# Spivak Ch. 5 Limits, problem 6

## Homework Statement

Suppose the functions f and g have the following property: for all ε > 0 and all x,

If $0 < \left| x-2 \right| < \sin^{2} \left( \frac{\varepsilon^{2}}{9} \right) + \varepsilon$, then $\left| f(x) - 2 \right| < \varepsilon$.

If $0 < \left| x - 2 \right| < \varepsilon^{2}$ then $\left| g(x) - 4 \right| < \varepsilon$.

For each $\varepsilon > 0$ find a $\delta > 0$ such that for all x:

ii) if $0 < \left| x-2 \right| < \delta$, then $\left| f(x)g(x) - 8 \right| < \varepsilon$.

## The Attempt at a Solution

The solution book says:

We need: $\left| f(x) - 2 \right| < min \left( 1, \frac{\varepsilon}{2 (\left| 4 \right| + 1)} \right)$ and $\left| g(x) - 4 \right| < \frac{\varepsilon} {2 (\left| 2 \right|) + 1}$.

My question is: How did they get these fractions in the solution? I've multiplied $\left| f(x) - 2 \right|$ and $\left| g(x) - 4 \right|$ to get $\left| f(x)g(x) - 4f(x) - 2g(x) + 8 \right|$. Am I going in the right direction?

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haruspex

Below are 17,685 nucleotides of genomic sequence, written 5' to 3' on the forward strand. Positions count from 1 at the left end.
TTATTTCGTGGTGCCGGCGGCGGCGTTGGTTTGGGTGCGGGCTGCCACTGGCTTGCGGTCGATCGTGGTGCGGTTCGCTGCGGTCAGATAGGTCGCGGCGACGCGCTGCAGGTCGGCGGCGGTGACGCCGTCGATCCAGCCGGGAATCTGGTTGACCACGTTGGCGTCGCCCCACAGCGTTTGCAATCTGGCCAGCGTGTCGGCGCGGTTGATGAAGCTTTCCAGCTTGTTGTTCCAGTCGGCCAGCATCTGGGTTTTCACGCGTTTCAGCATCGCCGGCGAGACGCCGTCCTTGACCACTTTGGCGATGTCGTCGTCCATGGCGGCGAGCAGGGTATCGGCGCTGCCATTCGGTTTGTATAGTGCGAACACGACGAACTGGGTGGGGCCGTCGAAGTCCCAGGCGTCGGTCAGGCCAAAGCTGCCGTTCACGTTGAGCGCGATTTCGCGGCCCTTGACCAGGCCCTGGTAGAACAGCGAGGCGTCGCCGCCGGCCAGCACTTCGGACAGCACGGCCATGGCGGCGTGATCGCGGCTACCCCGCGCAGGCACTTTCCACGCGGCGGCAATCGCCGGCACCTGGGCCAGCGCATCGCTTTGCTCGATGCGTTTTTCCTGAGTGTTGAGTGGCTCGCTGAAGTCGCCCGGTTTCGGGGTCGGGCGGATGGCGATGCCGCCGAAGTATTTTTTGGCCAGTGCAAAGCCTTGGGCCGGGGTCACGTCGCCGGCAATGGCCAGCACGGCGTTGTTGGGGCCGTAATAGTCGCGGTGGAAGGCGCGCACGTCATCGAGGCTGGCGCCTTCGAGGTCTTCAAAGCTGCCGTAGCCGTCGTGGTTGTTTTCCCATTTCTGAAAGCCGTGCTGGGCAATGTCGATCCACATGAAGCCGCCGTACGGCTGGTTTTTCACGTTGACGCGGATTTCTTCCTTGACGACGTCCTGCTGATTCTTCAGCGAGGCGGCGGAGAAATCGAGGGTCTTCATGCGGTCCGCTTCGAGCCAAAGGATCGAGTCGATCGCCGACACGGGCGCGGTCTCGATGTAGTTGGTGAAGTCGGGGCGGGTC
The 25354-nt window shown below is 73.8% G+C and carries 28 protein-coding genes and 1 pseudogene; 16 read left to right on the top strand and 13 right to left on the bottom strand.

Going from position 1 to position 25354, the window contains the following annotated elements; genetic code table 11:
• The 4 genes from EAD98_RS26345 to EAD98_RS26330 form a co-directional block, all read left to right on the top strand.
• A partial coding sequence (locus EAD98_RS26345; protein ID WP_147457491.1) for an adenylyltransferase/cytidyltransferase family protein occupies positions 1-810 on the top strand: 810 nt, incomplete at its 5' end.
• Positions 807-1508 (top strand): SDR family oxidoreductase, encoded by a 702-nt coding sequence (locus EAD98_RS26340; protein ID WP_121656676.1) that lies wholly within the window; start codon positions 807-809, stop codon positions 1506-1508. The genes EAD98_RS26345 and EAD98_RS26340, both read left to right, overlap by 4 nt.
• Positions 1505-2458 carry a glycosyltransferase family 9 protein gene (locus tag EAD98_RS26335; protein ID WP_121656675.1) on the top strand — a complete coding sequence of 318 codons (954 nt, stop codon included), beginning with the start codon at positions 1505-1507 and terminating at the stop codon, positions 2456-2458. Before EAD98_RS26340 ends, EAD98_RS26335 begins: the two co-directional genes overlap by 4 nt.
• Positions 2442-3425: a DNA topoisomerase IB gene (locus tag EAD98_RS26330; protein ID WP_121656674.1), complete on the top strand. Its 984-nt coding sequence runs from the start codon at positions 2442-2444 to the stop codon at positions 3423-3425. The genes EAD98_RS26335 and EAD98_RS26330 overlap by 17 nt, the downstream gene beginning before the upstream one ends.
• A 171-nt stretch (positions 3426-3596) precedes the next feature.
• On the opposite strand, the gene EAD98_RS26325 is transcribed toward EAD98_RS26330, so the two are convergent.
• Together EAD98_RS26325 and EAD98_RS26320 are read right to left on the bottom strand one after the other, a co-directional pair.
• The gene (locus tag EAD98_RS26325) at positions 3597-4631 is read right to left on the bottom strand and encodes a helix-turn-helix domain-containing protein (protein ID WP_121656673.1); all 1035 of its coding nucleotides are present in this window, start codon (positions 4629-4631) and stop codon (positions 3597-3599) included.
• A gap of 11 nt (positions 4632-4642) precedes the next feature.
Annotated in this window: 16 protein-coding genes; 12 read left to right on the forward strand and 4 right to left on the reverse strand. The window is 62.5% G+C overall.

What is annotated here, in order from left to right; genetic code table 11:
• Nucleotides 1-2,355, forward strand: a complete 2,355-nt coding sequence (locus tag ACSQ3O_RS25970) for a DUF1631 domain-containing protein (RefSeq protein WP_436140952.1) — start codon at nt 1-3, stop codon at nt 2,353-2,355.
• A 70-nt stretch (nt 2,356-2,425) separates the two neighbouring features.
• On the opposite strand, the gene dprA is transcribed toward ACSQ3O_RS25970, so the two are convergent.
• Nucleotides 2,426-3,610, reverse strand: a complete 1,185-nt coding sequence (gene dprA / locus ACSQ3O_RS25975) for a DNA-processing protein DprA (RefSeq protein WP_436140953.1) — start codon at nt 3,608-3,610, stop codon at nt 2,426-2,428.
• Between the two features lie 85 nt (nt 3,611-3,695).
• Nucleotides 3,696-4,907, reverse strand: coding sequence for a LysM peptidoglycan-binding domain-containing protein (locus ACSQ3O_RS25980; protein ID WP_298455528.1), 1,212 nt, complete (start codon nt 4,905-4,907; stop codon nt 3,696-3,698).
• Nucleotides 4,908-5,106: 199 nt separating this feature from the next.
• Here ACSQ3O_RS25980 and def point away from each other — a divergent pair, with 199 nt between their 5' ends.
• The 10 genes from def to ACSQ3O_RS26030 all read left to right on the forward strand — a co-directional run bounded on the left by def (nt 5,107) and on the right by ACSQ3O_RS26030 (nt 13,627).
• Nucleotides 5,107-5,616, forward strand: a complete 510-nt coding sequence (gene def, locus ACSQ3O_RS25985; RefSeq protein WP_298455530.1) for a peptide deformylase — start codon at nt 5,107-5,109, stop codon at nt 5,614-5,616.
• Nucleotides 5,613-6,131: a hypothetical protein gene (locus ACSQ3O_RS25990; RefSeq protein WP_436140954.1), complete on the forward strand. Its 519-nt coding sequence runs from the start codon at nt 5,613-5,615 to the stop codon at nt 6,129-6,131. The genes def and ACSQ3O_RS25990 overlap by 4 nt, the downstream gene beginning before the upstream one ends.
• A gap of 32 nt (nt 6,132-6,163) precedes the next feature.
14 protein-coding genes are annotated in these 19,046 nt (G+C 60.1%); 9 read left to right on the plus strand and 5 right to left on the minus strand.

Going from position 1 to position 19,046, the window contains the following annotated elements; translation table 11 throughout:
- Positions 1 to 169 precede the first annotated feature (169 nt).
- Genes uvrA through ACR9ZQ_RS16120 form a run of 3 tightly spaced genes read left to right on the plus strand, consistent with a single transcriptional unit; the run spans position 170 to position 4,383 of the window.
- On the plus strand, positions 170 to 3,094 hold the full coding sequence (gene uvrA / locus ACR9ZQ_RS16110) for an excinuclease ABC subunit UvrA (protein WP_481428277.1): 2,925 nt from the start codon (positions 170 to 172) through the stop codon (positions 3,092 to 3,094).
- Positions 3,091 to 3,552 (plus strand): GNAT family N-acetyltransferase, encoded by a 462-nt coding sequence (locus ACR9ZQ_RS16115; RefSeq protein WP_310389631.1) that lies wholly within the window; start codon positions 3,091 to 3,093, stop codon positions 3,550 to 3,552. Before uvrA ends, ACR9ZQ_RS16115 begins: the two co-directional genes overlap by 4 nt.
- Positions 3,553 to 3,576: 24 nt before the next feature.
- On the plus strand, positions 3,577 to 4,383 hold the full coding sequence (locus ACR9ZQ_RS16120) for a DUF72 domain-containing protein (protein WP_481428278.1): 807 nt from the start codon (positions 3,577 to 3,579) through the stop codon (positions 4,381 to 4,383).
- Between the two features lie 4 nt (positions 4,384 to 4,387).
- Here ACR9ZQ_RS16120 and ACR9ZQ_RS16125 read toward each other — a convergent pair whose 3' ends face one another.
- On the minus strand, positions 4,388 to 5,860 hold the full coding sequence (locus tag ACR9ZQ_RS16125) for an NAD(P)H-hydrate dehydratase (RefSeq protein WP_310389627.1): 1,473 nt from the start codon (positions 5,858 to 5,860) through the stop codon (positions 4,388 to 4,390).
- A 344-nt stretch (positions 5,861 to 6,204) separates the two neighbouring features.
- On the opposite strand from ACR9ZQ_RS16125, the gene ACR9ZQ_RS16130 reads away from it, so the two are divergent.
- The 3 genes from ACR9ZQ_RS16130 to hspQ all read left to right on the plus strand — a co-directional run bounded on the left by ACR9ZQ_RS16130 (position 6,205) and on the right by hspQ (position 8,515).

Homework Helper
Gold Member
That g in the denominator in the first line is g(x)?
I would start by making some simplifying substitutions: u = x+2, F(u) = f(x)-2, G(u) = g(x)-4.

The denominator in the first line is 9, not g.

jbunniii
Homework Helper
Gold Member
My question is: How did they get these fractions in the solution? I've multiplied $\left| f(x) - 2 \right|$ and $\left| g(x) - 4 \right|$ to get $\left| f(x)g(x) - 4f(x) - 2g(x) + 8 \right|$. Am I going in the right direction?
You'll have to do some more algebra to get it into a useful form. Here's a suggestion for how to start:
$$f(x)g(x) - 8 = (f(x) - 2)(g(x) - 4) + 4f(x) + 2g(x) - 16$$
Now see if you can do some more manipulations on the right hand side. You want to get more terms containing (f(x) - 2) and (g(x) - 4).

Thank you guys SO much!

jbunniii, that's exactly what I was looking for! Thank you!

A note for future visitors: the solution follows directly from part (2) of the lemma. No need for the algebraic manipulations.